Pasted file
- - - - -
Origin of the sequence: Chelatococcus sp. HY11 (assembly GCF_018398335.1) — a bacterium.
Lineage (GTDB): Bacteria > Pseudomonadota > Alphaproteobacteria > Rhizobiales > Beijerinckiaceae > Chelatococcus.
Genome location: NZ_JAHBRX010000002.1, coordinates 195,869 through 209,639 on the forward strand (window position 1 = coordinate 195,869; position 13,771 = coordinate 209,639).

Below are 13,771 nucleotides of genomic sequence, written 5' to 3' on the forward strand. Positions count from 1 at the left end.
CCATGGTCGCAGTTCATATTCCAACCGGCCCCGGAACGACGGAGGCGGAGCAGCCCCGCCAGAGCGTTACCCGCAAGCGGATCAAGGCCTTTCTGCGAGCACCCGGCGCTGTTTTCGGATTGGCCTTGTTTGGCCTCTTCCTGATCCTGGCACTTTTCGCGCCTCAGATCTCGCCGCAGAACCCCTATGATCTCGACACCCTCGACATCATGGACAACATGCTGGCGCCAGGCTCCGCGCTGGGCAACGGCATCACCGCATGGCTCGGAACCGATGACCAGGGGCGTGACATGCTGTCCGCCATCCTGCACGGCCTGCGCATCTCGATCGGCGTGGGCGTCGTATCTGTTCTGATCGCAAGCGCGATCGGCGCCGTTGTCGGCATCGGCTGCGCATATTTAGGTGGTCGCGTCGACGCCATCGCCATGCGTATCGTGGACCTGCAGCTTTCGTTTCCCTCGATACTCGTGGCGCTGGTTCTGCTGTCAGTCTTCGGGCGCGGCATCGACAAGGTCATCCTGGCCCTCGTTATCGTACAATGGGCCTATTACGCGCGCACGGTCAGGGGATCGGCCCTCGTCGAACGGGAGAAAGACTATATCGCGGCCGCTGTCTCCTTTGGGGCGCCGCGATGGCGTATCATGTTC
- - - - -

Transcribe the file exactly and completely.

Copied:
Origin of the sequence: Chelatococcus sp. HY11 (assembly GCF_018398335.1) — a bacterium.
Lineage (GTDB): Bacteria > Pseudomonadota > Alphaproteobacteria > Rhizobiales > Beijerinckiaceae > Chelatococcus.
Genome location: NZ_JAHBRX010000002.1, coordinates 195,869 through 209,639 on the forward strand (window position 1 = coordinate 195,869; position 13,771 = coordinate 209,639).

Below are 13,771 nucleotides of genomic sequence, written 5' to 3' on the forward strand. Positions count from 1 at the left end.
CCATGGTCGCAGTTCATATTCCAACCGGCCCCGGAACGACGGAGGCGGAGCAGCCCCGCCAGAGCGTTACCCGCAAGCGGATCAAGGCCTTTCTGCGAGCACCCGGCGCTGTTTTCGGATTGGCCTTGTTTGGCCTCTTCCTGATCCTGGCACTTTTCGCGCCTCAGATCTCGCCGCAGAACCCCTATGATCTCGACACCCTCGACATCATGGACAACATGCTGGCGCCAGGCTCCGCGCTGGGCAACGGCATCACCGCATGGCTCGGAACCGATGACCAGGGGCGTGACATGCTGTCCGCCATCCTGCACGGCCTGCGCATCTCGATCGGCGTGGGCGTCGTATCTGTTCTGATCGCAAGCGCGATCGGCGCCGTTGTCGGCATCGGCTGCGCATATTTAGGTGGTCGCGTCGACGCCATCGCCATGCGTATCGTGGACCTGCAGCTTTCGTTTCCCTCGATACTCGTGGCGCTGGTTCTGCTGTCAGTCTTCGGGCGCGGCATCGACAAGGTCATCCTGGCCCTCGTTATCGTACAATGGGCCTATTACGCGCGCACGGTCAGGGGATCGGCCCTCGTCGAACGGGAGAAAGACTATATCGCGGCCGCTGTCTCCTTTGGGGCGCCGCGATGGCGTATCATGTTC